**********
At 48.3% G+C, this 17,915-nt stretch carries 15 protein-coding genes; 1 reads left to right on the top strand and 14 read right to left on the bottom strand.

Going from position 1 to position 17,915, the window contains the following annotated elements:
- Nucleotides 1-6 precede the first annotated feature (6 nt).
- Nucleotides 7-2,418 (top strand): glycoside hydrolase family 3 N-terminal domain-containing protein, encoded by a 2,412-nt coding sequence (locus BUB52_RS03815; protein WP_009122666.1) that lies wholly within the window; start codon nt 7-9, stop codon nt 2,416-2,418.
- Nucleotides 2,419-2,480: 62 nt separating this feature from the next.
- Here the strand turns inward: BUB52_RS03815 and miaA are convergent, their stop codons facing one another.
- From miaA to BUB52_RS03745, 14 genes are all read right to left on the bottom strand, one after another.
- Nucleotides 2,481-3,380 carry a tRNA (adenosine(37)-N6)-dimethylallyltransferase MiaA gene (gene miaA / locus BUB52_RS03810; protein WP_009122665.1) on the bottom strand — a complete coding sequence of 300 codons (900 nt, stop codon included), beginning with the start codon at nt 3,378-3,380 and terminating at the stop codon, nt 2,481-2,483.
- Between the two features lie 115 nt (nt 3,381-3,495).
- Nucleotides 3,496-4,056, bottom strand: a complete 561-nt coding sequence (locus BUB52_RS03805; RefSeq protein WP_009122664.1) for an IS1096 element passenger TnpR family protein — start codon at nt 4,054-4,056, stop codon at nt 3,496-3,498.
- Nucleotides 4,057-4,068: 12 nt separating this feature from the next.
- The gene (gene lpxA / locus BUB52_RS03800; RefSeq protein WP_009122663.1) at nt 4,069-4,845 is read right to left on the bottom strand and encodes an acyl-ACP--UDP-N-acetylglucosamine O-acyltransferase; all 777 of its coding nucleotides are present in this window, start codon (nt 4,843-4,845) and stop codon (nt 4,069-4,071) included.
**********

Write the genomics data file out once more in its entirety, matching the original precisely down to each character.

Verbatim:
At 48.3% G+C, this 17,915-nt stretch carries 15 protein-coding genes; 1 reads left to right on the top strand and 14 read right to left on the bottom strand.

Going from position 1 to position 17,915, the window contains the following annotated elements:
- Nucleotides 1-6 precede the first annotated feature (6 nt).
- Nucleotides 7-2,418 (top strand): glycoside hydrolase family 3 N-terminal domain-containing protein, encoded by a 2,412-nt coding sequence (locus BUB52_RS03815; protein WP_009122666.1) that lies wholly within the window; start codon nt 7-9, stop codon nt 2,416-2,418.
- Nucleotides 2,419-2,480: 62 nt separating this feature from the next.
- Here the strand turns inward: BUB52_RS03815 and miaA are convergent, their stop codons facing one another.
- From miaA to BUB52_RS03745, 14 genes are all read right to left on the bottom strand, one after another.
- Nucleotides 2,481-3,380 carry a tRNA (adenosine(37)-N6)-dimethylallyltransferase MiaA gene (gene miaA / locus BUB52_RS03810; protein WP_009122665.1) on the bottom strand — a complete coding sequence of 300 codons (900 nt, stop codon included), beginning with the start codon at nt 3,378-3,380 and terminating at the stop codon, nt 2,481-2,483.
- Between the two features lie 115 nt (nt 3,381-3,495).
- Nucleotides 3,496-4,056, bottom strand: a complete 561-nt coding sequence (locus BUB52_RS03805; RefSeq protein WP_009122664.1) for an IS1096 element passenger TnpR family protein — start codon at nt 4,054-4,056, stop codon at nt 3,496-3,498.
- Nucleotides 4,057-4,068: 12 nt separating this feature from the next.
- The gene (gene lpxA / locus BUB52_RS03800; RefSeq protein WP_009122663.1) at nt 4,069-4,845 is read right to left on the bottom strand and encodes an acyl-ACP--UDP-N-acetylglucosamine O-acyltransferase; all 777 of its coding nucleotides are present in this window, start codon (nt 4,843-4,845) and stop codon (nt 4,069-4,071) included.